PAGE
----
Interior Department Accomplishments in Everglades Restoration Since 2000
(Note: This is a Control Agenda for all the resources of Florida, including the human resources, because people are controlled when water and land is controlled. This is government run amok, implementing "The Wildlands Project" and using taxpayer dollars to do it.)
January 10, 2003
News: U.S. Department of the Interior, Office of the Secretary
Contact: Hugh Vickery 202-208-6416 [email protected]
President Bush and Governor Jeb Bush signed an agreement in January 2002, to restore the Everglades, as required under the Comprehensive Everglades Restoration Plan (CERP). The agreement is enforceable and binding. It will ensure the restoration of natural flows to the Everglades. Under the agreement, the state commits to managing its water resources so that water produced by the plan's implementation will be available to restore the natural system. Meanwhile, the federal government commits to be an active partner in obtaining funding and working with the state to implement the plan.
Interior staff has assisted the Army Corps of Engineers in its development of the programmatic regulations that will be soon be finalized to guide CERP. While final regulations have not been published, the Department believes they will establish an appropriate framework for restoration, and the Interior Department and its agencies will play a significant role in implementing CERP.
President Bush proposed $96 million for Interior's 2003 Budget for Everglades Restoration, including funding for the modified water delivery project in Everglades National Park to restore natural flows, to protect wildlife habitat and restore endangered species, and to purchase land to secure additional fresh water. The Department anticipates Congressional approval soon.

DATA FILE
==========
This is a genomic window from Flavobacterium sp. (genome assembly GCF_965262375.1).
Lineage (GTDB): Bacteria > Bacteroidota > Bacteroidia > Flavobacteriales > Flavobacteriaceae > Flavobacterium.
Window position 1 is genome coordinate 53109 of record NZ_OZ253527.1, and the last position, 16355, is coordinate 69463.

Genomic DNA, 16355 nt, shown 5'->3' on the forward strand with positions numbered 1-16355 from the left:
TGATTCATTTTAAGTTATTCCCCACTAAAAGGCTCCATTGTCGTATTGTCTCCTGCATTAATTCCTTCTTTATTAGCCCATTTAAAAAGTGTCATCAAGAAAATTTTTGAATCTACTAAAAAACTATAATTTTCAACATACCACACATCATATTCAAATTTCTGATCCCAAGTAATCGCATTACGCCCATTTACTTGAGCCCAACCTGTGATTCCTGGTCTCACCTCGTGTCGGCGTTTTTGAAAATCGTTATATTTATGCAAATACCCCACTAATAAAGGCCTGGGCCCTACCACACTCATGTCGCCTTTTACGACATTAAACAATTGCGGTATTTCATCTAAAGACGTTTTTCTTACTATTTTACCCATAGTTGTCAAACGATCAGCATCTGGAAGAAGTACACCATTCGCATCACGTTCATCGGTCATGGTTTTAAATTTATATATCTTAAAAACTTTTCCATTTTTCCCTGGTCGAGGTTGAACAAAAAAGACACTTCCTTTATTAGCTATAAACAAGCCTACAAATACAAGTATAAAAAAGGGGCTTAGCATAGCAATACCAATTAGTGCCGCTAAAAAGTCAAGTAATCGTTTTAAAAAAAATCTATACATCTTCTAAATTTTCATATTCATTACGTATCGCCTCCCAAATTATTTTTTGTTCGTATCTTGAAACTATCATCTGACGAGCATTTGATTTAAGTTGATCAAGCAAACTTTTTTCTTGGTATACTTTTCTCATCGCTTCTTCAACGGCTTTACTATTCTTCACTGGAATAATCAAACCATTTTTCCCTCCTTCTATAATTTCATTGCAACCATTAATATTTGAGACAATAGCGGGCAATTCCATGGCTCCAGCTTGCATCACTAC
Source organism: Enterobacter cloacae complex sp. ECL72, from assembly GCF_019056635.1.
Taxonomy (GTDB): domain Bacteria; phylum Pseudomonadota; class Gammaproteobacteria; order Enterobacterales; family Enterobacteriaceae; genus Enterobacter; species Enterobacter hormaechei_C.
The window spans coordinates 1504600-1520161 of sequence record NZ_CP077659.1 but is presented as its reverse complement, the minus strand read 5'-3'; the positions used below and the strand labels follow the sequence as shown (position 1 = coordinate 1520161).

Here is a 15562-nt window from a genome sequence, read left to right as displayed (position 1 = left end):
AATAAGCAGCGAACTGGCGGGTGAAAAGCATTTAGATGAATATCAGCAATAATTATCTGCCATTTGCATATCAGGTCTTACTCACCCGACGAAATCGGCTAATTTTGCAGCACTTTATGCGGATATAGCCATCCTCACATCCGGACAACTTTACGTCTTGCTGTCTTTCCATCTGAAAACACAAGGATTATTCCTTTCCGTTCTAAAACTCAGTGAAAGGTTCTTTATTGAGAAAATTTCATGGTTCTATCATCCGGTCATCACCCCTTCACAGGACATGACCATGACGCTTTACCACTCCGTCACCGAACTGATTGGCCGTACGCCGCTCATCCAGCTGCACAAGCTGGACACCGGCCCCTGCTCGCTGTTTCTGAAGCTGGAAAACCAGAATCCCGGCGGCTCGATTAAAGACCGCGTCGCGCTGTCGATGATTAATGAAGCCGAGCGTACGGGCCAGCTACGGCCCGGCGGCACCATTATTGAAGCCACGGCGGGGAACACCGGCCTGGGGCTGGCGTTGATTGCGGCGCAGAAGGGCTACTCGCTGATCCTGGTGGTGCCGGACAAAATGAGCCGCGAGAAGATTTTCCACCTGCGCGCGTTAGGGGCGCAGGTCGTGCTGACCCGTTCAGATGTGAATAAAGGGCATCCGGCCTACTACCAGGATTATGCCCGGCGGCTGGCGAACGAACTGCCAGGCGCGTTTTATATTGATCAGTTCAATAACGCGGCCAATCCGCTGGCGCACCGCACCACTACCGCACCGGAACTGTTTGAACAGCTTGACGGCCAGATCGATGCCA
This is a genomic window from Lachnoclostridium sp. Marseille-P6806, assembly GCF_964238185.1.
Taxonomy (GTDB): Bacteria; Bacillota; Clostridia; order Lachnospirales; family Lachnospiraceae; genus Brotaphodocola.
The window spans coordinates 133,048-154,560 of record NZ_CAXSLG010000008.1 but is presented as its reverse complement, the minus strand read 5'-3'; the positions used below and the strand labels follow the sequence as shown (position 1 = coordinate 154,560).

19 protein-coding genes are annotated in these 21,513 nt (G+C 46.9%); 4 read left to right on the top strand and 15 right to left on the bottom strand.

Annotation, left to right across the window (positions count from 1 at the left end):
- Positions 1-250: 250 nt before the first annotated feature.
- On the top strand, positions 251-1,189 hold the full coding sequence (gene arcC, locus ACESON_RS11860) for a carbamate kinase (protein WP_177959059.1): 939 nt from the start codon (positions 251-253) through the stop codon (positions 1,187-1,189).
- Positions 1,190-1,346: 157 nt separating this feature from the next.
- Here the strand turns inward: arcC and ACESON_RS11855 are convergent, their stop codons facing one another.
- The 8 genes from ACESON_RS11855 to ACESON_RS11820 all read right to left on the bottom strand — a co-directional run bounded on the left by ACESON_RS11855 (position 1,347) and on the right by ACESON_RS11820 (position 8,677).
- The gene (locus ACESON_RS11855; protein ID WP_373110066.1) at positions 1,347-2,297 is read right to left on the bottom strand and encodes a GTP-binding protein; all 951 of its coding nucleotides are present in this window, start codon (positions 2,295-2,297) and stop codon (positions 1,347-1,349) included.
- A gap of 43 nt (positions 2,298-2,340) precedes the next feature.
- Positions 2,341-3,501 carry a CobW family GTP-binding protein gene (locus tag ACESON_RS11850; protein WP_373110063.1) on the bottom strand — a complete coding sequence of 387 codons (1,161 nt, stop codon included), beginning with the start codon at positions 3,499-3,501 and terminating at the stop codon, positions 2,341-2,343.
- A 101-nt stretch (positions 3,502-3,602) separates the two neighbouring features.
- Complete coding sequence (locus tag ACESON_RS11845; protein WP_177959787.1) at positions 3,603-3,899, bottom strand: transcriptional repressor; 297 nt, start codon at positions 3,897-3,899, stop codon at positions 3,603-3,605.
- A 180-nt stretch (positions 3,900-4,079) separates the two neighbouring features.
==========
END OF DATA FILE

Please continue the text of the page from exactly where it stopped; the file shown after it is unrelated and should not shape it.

The Department reached an agreement in principle to acquire the Collier oil and gas holdings in Big Cypress National Preserve, which will protect that resource for future generations. The final agreement is close to completion.
The South Florida Ecosystem Restoration Task Force, chaired by Ann Klee, counselor to Interior Secretary Norton, has met numerous times this year to continue discussions among governmental representatives and stakeholders about the development of the Army Corps of Engineers' programmatic regulations for the restoration plan, and other issues related to the restoration effort.
The Fish and Wildlife Service and the South Florida Water Management District (SFWMD) approved a 50-year license agreement under which the Service will continue to manage state-owned lands that make up 97 percent of Arthur R. Marshall Loxahatchee National Wildlife Refuge. The license agreement represents a commitment by the Department to work cooperatively with the State in managing this important resource.
The Corps of Engineers and the SFWMD have worked in partnership with the National Park Service and the Fish and Wildlife Service to develop a series of interim water management operations to avoid jeopardy to the endangered Cape Sable Seaside Sparrow. The most recent of these is the Interim Operational Plan, or "IOP." The Department is working with the Corps and SFWMD to monitor and evaluate actual IOP operations and will incorporate the results of the monitoring into the development of the "Combined Structural and Operational Plan" or "CSOP." Furthermore, the agencies will increase stakeholder participation in the development of CSOP to incorporate a full range of views into the decision-making process.